Pollies reach bipartisanship on national regulations

They disagree on climate change and asylum seeker policies, but Labor and Coalition reach bipartisanship on national heavy vehicle regulations

By Brad Gardner | September 13, 2011

Federal Labor and the Coalition might be divided on climate change and asylum seekers, but MPs from both parties yesterday reached bipartisanship on national heavy vehicle regulations.

The Opposition sided with government MPs during a parliamentary debate on a single set of laws for the trucking industry.

Except Western Australia, the Council of Australian Governments (COAG) last month signed an intergovernmental agreement establishing national road, rail and maritime regulators in a move Makin MP Tony Zappia says will increase productivity, safety and efficiency.

"The agreement is long overdue and has been talked about for years and years," he says.

"There are numerous inconsistencies between state road laws and regulations that hopefully will be addressed by this agreement, which will improve safety for Australian drivers."

Nationals MP Darren Chester says one of the key challenges facing the trucking industry, which he calls "an incredibly important part of our economy", is the number of regulations currently in place.

"The Coalition acknowledges the significant benefits that can be achieved by harmonising the many conflicting and contradictory regulations in the heavy vehicle industry," Chester says.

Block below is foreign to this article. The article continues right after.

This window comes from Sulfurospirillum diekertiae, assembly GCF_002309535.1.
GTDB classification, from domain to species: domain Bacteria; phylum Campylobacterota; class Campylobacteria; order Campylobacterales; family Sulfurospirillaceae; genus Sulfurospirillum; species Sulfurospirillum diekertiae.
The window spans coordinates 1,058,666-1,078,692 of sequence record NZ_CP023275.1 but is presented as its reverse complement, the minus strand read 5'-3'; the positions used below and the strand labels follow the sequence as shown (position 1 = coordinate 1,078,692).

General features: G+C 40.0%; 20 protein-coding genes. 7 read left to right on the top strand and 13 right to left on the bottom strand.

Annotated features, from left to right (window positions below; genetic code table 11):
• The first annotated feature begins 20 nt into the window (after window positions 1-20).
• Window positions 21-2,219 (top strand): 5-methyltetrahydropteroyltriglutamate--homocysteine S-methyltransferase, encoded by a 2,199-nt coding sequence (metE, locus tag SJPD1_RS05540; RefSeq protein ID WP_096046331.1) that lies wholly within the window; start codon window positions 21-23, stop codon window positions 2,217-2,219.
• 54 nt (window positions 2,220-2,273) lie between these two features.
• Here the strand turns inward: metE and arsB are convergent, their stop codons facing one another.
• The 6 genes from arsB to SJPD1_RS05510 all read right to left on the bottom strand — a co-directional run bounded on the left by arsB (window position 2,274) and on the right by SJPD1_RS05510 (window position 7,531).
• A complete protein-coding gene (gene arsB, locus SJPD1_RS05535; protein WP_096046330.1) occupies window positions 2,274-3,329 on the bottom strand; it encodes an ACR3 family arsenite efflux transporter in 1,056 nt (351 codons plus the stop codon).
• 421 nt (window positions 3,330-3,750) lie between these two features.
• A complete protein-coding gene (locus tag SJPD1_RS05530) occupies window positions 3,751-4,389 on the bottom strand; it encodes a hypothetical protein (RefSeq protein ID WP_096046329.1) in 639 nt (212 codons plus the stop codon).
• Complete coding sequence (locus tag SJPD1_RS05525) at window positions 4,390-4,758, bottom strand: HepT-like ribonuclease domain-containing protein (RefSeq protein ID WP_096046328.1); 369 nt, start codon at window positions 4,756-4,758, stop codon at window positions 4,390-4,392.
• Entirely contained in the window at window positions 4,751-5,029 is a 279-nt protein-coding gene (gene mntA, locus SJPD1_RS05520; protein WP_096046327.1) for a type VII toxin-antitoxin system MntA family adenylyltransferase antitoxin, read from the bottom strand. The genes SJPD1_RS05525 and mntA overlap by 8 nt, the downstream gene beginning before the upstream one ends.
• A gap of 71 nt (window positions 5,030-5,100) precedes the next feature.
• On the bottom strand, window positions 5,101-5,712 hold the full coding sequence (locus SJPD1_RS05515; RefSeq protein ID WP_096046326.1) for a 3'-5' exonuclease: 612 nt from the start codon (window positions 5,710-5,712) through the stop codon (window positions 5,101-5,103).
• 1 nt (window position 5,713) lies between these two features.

While urging the government to continue consultation with industry groups to resolve concerns over draft national regulations, Chester says the Opposition supports a single regulator to reduce red-tape and remove regulatory inconsistencies.

"The gains to be made, particularly in terms of productivity, are quite significant," he says.

Labor’s Janelle Saffin, who took the seat of Page from the Nationals in the 2007 election, says one set of laws will add an extra $30 billion to the economy over the next 20 years.

"It seems incomprehensible that these things have gone on for so long at such cost to our national income," she says of the existing regime.

Citing the challenges facing livestock operators who are forced to unload cattle at the Queensland and NSW border to comply with the latter’s mass limits requirements, Saffin says inconsistent regulations are costly and inefficient.

But while supporting regulatory harmonisation, Opposition Whip Nola Marino used the opportunity to criticise the imposition of a carbon tax on trucking from July 2014.

"I am very concerned about owner operators, owner drivers and those who are working on very finite margins right now," she says.

The National Heavy Vehicle Regulator will be established in Queensland with responsibility for enforcing consistent regulations and providing a one-stop-shop for operators seeking permits and licences.

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